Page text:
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Logo of nihpaAbout Author manuscriptsSubmit a manuscriptHHS Public Access; Author Manuscript; Accepted for publication in peer reviewed journal;
 
Sci Transl Med. Author manuscript; available in PMC 2011 July 15.
Published in final edited form as:
PMCID: PMC3136874
NIHMSID: NIHMS307236

Offering Individual Genetic Research Results: Context Matters

Abstract

The disclosure of individual genetic research results to participants continues to be the subject of vigorous debate, centered primarily on the nature of the results: What are the criteria for the kinds of information that should, could, or should not be offered? There are widely diverging views about how to define these categories, as reasonable people can disagree about the value of various kinds of information. Data concerning participant preferences regarding receipt of results are important, but not determinative of researchers’ fundamental obligations.

We suggest that research context is a vital consideration that has not been sufficiently incorporated into the discussion. We adapt an ancillary care framework to explore what different contexts might call for with regard to offering individual genetic research results. Our analysis suggests that, beyond exceptionally rare circumstances that give rise to a duty to rescue, a “one size fits all” threshold cannot be developed for decisions about return of individual results. Instead, researchers and IRBs must consider the scope of entrustment involved in the research, the intensity and duration of interactions with participants, and the vulnerability and dependence of the study population. The strength of this approach is that research context is foreseeable at the time a study is designed. Assessments of the nature and value of the information may still be required to decide whether to offer a particular result, but perhaps will be facilitated by a more grounded understanding of researchers’ obligations in different contexts.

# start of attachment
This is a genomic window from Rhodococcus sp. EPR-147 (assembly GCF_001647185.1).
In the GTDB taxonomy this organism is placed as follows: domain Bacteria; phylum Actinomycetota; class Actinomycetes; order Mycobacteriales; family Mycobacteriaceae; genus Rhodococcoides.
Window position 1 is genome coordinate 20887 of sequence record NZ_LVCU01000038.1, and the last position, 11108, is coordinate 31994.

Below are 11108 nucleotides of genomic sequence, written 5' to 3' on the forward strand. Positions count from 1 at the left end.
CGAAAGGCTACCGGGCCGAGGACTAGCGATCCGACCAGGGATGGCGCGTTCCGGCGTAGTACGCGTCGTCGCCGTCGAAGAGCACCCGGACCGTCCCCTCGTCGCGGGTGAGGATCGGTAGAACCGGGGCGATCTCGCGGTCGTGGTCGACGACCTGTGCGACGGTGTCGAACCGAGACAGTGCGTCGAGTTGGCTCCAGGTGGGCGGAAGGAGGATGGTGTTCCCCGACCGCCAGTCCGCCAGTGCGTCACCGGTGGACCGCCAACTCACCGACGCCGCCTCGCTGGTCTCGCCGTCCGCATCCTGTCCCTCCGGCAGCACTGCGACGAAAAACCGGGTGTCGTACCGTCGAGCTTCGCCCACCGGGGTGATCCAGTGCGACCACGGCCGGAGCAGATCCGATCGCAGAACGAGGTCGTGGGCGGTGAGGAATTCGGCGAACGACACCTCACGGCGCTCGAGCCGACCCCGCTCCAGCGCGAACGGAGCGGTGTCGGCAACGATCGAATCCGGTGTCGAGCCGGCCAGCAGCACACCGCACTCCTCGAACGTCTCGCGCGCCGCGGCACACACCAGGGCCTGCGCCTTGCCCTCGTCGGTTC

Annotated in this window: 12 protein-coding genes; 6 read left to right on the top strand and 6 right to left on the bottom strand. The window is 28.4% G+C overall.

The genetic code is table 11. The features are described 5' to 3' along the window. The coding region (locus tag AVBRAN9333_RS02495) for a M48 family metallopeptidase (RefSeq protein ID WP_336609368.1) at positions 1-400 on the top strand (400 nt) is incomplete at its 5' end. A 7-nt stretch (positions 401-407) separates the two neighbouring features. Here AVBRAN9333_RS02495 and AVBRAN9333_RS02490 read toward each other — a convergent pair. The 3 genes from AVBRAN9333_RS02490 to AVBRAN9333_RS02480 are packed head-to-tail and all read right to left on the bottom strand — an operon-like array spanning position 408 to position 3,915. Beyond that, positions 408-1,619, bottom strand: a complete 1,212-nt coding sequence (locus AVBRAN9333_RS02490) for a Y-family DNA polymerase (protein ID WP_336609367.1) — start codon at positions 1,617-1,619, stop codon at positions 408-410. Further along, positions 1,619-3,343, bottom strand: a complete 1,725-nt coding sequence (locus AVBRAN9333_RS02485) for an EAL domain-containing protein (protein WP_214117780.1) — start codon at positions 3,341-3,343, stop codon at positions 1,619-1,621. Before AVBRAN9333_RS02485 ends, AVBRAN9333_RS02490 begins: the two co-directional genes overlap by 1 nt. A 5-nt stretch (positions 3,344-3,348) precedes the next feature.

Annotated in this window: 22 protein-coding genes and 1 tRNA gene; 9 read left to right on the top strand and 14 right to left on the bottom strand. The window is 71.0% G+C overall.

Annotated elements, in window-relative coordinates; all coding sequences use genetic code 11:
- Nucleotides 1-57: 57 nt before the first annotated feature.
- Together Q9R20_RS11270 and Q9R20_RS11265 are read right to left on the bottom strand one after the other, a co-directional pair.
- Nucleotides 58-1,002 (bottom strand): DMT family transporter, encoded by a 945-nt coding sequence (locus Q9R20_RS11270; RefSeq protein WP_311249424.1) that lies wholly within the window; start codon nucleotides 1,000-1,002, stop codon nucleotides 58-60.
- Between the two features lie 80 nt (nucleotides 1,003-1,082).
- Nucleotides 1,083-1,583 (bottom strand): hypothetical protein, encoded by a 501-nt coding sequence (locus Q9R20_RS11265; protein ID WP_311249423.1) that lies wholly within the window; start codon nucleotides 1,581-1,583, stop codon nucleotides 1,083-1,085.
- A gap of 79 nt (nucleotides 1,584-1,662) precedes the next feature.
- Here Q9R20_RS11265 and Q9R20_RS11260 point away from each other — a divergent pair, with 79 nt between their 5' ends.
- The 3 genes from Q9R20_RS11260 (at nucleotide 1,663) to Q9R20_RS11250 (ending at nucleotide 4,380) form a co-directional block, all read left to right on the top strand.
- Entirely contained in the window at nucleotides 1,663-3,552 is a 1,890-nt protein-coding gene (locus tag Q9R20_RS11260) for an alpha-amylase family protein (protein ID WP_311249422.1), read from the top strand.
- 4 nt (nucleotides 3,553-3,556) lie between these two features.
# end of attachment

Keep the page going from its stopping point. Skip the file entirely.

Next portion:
The disclosure of individual results to participants in genetic research continues to be the subject of vigorous debate. This debate has centered primarily on the nature of the results: What are the criteria for the kinds of information that should, could, or should not be offered to participants? Perhaps not surprisingly, there are widely diverging views about how to define these categories. Although many agree that results should be offered only when they have utility, opinions vary as to whether the line should be drawn at clinical utility (i.e., a proven therapeutic or preventive intervention is available), personal utility (e.g., for reproductive decision making or life planning), or in recognition that some individuals will find the information useful in and of itself (e.g., through an enhanced sense of personal identity).